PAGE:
It'll cost DeSantis' handpicked board at least $1,300 per hour to hire a team of lawyers to investigate how Disney outmaneuvered them
DeSantis' board will pay hourly legal fees to investigate Disney's loophole in the governor's plan.
DeSantis had previously planned to take over the company's governing rights over Disney World.
A prior agreement invoked by Disney renders the new board's power essentially obsolete.
It's going to cost Florida Gov. Ron DeSantis and his handpicked board nearly $1,300 per hour in legal fees to investigate how Disney found a loophole in the governor's plan to take over the company's governing rights over Disney World, stripping the new government-appointed board members of their power.
An agenda from the Central Florida Tourism Oversight District's Wednesday meeting includes letters from two law firms agreeing to represent DeSantis in his fight against the entertainment giant.
The firms, Cooper & Kirk and Lawson, "will represent the District regarding certain constitutional and contract matters and potential legal challenges," according to the agenda.
Cooper & Kirk will bill the Florida government $795 per hour and Lawson bills at $495 per hour, meaning, in total, DeSantis' government will owe both firms at least $1,290 per hour for their services.
Each firm tacks on additional hundreds of dollars for any work done by legal assistants and paralegals.
A prior obscure agreement invoked by Disney in the feud between DeSantis and the company renders the new board's power essentially obsolete because of a property law known as the Rule Against Perpetuities.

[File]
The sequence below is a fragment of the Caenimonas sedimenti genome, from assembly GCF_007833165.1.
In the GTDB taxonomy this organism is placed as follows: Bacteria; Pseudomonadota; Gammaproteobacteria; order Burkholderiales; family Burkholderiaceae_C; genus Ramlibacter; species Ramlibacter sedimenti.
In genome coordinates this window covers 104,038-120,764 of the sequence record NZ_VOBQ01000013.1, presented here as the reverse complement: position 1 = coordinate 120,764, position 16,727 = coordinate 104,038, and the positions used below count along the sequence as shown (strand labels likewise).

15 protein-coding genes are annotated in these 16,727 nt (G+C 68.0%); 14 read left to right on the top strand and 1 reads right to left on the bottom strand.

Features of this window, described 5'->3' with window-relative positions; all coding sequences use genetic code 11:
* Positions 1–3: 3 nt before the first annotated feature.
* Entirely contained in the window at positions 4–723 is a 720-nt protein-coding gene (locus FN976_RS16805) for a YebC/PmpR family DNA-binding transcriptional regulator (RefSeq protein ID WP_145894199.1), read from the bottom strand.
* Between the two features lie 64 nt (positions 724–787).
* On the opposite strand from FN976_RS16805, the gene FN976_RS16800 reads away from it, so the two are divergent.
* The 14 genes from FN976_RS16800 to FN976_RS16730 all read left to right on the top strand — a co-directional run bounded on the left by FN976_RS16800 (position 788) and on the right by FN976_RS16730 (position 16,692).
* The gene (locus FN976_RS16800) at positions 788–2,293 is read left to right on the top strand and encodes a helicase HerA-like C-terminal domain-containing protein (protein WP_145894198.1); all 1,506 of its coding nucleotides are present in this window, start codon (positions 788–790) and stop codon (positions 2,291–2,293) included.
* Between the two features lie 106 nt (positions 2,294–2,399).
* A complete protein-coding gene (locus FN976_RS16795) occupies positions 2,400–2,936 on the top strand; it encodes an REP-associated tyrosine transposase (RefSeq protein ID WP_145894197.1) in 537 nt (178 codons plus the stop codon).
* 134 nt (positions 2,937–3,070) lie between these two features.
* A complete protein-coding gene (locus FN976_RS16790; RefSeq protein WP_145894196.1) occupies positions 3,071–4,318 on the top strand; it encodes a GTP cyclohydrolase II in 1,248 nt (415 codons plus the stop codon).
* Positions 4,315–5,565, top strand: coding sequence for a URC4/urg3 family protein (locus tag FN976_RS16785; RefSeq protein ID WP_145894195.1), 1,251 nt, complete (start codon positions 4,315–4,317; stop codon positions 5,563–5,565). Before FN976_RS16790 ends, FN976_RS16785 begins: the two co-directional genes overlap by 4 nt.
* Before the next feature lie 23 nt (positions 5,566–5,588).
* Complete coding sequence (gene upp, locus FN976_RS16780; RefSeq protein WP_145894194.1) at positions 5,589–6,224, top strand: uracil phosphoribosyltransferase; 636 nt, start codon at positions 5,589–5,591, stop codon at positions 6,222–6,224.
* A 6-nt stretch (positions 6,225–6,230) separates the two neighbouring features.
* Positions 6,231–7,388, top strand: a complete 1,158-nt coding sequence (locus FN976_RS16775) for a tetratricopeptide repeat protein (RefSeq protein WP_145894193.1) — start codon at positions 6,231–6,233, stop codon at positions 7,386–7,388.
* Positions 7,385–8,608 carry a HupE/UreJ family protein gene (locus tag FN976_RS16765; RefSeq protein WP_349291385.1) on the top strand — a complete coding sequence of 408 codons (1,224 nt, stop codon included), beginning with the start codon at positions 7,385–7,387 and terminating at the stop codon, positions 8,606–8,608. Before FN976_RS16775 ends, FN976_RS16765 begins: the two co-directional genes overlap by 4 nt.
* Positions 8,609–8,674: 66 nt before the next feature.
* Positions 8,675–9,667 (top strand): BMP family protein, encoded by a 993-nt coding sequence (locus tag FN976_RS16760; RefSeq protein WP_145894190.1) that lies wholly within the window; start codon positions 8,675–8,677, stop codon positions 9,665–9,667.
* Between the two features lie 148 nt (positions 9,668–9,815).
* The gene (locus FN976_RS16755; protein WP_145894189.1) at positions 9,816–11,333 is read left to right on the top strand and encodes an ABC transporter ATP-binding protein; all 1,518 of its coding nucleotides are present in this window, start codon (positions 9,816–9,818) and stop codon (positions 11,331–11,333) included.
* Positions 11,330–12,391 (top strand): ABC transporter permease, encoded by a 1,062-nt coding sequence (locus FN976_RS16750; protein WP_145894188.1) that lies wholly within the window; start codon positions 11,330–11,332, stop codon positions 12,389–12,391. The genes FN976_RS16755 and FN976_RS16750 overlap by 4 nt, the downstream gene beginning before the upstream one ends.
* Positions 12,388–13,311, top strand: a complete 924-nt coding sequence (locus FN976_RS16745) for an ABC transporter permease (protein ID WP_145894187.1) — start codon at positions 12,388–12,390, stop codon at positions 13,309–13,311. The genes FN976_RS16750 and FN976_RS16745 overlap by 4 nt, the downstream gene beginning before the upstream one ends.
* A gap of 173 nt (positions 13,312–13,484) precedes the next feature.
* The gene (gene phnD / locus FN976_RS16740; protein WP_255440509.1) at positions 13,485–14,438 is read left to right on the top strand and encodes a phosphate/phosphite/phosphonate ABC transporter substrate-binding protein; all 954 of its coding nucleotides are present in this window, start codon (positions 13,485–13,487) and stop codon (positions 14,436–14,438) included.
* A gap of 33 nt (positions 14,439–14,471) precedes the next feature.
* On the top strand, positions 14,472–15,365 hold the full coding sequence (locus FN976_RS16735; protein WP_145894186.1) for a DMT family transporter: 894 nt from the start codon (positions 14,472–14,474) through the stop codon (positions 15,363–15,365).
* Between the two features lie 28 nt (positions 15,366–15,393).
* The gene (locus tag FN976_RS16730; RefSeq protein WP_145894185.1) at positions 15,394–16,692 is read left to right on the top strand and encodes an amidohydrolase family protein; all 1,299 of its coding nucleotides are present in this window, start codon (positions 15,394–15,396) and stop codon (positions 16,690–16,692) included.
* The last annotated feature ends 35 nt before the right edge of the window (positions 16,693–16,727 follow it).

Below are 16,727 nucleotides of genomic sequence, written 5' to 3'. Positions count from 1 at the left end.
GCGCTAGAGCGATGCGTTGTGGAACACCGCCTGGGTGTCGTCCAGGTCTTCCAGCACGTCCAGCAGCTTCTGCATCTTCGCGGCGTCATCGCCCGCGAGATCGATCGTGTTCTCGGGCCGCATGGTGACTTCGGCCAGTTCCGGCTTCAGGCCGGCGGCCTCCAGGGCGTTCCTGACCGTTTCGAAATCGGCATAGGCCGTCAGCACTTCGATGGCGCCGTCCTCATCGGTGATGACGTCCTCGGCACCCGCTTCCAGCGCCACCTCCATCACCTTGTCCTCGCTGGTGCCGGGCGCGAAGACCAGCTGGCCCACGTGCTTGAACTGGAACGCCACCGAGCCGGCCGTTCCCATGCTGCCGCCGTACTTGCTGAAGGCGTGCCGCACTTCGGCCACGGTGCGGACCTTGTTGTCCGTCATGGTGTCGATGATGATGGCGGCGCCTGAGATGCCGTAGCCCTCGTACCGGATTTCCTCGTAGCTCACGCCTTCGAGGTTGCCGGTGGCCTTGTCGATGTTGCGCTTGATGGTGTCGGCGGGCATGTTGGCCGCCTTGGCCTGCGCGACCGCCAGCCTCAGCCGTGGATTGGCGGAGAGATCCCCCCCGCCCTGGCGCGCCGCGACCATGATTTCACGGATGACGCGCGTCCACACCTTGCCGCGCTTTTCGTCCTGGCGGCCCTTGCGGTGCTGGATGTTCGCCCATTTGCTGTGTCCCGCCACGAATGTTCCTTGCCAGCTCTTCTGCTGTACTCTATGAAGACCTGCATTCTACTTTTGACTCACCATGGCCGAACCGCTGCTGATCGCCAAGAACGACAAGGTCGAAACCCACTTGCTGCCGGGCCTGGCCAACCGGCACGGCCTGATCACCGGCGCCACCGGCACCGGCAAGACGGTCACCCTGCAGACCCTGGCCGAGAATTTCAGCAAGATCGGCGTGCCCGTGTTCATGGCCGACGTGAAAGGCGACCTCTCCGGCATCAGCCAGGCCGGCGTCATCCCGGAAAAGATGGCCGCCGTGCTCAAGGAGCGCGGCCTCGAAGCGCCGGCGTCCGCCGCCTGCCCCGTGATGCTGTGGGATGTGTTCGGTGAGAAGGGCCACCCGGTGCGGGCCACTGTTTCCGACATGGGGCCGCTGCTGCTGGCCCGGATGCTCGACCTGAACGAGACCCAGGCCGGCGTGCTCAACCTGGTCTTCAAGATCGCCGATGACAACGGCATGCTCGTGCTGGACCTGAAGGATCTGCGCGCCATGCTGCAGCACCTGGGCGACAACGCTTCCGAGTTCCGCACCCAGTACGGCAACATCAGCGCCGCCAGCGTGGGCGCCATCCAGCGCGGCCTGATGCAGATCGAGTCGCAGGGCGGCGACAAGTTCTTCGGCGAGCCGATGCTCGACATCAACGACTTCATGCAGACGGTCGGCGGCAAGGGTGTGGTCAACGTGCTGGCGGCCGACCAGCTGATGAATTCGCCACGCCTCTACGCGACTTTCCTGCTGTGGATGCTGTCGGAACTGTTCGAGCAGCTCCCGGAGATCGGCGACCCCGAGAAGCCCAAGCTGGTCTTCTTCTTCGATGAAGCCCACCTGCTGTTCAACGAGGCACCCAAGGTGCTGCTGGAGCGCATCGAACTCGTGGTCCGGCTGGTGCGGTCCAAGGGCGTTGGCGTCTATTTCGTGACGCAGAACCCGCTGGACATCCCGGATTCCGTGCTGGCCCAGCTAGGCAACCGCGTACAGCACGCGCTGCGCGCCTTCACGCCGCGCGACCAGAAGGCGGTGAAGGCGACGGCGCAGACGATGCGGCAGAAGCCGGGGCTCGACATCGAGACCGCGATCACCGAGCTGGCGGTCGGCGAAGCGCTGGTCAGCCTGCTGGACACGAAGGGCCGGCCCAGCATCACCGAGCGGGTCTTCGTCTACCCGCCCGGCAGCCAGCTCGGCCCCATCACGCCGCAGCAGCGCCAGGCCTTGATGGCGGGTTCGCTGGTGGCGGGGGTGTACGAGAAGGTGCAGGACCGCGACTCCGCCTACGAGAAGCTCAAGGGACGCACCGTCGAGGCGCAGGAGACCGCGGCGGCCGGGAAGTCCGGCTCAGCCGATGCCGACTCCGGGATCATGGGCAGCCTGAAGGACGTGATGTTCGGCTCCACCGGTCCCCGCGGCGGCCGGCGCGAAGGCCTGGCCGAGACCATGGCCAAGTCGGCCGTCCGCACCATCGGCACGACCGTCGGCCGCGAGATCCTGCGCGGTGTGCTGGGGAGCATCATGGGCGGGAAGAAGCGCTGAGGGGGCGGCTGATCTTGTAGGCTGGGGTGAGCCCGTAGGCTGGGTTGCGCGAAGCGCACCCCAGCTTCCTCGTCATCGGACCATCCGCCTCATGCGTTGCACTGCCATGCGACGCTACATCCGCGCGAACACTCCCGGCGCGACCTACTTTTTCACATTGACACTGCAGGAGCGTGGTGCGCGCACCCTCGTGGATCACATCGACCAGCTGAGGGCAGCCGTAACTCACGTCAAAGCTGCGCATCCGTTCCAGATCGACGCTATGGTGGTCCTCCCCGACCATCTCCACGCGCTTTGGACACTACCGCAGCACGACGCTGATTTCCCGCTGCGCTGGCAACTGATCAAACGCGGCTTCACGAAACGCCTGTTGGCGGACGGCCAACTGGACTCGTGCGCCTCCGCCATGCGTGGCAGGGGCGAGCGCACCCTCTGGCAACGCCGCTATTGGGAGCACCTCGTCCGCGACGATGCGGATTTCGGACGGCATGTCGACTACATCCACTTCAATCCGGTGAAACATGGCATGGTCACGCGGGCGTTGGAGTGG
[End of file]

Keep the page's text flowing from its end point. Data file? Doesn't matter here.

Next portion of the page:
It states that the expiration date of that agreement is set for "twenty one (21) years after the death of the last survivor of the descendants of King Charles III, King of England living as of the date of this Declaration."
"This essentially makes Disney the government," Ron Peri, a member of the board, said during a meeting on Wednesday. "This board loses, for practical purposes, the majority of its ability to do anything beyond maintain the roads and maintain basic infrastructure."
DeSantis has been attempting to squash Disney's authority to operate its theme park and resort under a special district between two Florida counties.
Disney previously was able to appoint its own board to oversee the area and make decisions about the county's development processes, but the company's special status was threatened when it fought back against DeSantis' highly contested "Don't Say Gay" bill.
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